diarrhea building to a boil
Wednesday, November 25 2009
setting: rural Hurley Township, Ulster County, New York
We left the house in the care of our house sitters and hit the road fairly early, at perhaps 10am. Hoping to avoid the New Jersey Turnpike, we took the route through Princeton (which involves 25 miles of non-interstate highway).
Heading south down I-295 on the New Jersey side of the Delaware River, we were getting hungry, so we went in search of trashy road food. Initially Gretchen tried to follow signs to an Olive Garden, but when this proved impossible to find, we went down an exit and tried for a simple Burger King (where we knew we could get a veggie burger).
In the past we'd only ever patronized Burger Kings at interstate rest stops, which tend to be immaculately clean, have perfect upkeep, and are patronized by a wide demographic, including people like us who are just making do. But if one wanders into a random neighborhood in southwest New Jersey and goes into a Burger King, one is pummeled over the head with both Burger King and the sad demographic that views it as anything but an emergency source of food. Gretchen was immediately struck by the use of primary blue in the decor, which, as she pointed out, is a color that psychologists have determined to be something of an appetite suppressant. In this case it was perhaps even a bit of a nauseant. We ordered from the Hispanic woman at the cash register, something Gretchen did partly in Spanish. Our cashier had been reading a Spanish language religious tract. "Whatever gets her through her day," was Gretchen's charitable analysis of that observation.
An odd-looking man was going around sweeping up and it was obvious from his appearance that he had been dealt a bad hand in life. I mean this literally; one of his hands looked to have only three fingers and a thumb. And the shape of his face indicated some sort of chromosomal abnormality. It was good he had a job, but his obvious misfortune seemed to sum up the place.
Then there were the customers, many of them members of the American obese demographic. Children squalled and were fussed at by parents. To preserve my appetite, I had to avert my eyes from whatever greyish-yellow goop was dripping down the back of one of the seats. My veggie burgers, however, seemed delicious. And so were the fries. Although after I'd eaten two "burgers" and most of a large and small order of fries, I kind of wished I hadn't.
We got back on the interstate, which is never easy to do when one gets off onto a New Jersey surface street. Unfortunately, we'd failed to get gas and so ended up having to get off again for that several exits south. Owing to the vexing structure of the commercial roadway, this stop for gas ended up taking an entire half hour and maybe seven extra miles of driving. This is because getting to where you need to go in New Jersey always means somehow tunneling through the Jersey barrier to the other side, though U-turns are never allowed at intersections, and only occasional intersections even permit left turns. One wonders if the people on either side of four lane surface street in New Jersey are as isolated from each other as the finches on the various Galapagos Islands.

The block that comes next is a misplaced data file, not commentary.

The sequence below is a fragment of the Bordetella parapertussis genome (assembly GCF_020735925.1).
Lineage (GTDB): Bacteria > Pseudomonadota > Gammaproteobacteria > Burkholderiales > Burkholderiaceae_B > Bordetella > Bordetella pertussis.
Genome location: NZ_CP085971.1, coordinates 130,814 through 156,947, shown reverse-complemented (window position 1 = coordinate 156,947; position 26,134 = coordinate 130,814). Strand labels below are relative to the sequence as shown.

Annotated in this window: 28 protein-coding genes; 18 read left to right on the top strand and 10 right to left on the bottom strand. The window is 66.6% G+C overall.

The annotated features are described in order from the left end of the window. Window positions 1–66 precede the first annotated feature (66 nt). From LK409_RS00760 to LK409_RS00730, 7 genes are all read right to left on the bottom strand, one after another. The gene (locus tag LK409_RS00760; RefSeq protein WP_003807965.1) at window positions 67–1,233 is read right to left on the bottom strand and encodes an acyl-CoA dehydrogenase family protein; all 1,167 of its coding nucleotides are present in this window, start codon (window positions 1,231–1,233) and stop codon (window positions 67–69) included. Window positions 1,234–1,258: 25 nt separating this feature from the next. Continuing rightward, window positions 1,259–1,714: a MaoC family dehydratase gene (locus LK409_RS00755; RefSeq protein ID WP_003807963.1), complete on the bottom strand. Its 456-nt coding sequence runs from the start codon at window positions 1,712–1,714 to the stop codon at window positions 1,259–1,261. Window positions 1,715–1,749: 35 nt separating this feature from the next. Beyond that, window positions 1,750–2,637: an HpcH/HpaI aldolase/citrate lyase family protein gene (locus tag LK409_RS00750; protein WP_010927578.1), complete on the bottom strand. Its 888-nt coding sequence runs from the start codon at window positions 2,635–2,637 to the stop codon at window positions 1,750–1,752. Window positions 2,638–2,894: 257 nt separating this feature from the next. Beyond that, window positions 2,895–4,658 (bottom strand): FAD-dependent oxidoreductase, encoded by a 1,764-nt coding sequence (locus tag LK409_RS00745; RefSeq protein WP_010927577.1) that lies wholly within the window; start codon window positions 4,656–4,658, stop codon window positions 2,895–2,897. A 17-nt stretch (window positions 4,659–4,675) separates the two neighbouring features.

Once we got back on 295, we entered one of those long canyons walled on either side by the sort of concrete barriers used to isolate the highway noise from the subdivisions and McMansions of the adjacent neighborhoods. For miles at a time, there wouldn't even be a shoulder. That would have been fine except suddenly I started feeling ill. It started with a wave of nausea and then became a series of painful cramps in my lower intestines. I thought I could sublimate the feeling, but it was too insistent. I began to sweat. I had to roll down the window. Our cat Marie (aka "the Baby") was traveling with us again, in my lap in fact, and we had a litter box for her in case she needed to go emergency-diarrhea like she did back in May. But there was no such provision for me, and I could feel diarrhea building up to a boil. I told Gretchen to look for a place, any place, to pull over. And then suddenly there it was, an emergency pull-off. It was only about 70 feet long, no wider than a shoulder, and strewn with trash, but that was all we had. I went stumbling off toward a dense bush at the base of the barricade. In the version of this tale that I would tell later, there was an unexpected toilet paper roll holder bolted to the barricade and it was holding a fresh roll of toilet paper.
Once I'd freed myself of that foul fluid, I felt refreshed. The sweat dried on my face and I returned to the car and off we went again. Gretchen attributed my sickness to an inability to handle the non-vegan mayonnaise that had been put on our veggie burgers, but I'm skeptical. Though unlikely, it might have been completely unrelated to Burger King.
Down in Silver Spring, Gretchen eventually began puttering away in her parents' kitchen, preparing parts of tomorrow's big vegan feast. I took the opportunity to take a nap, though later I sat down with Gretchen and her parents to eat a simple Ethiopian dinner of injera and two different lentil-based wats, one of which was delicious.
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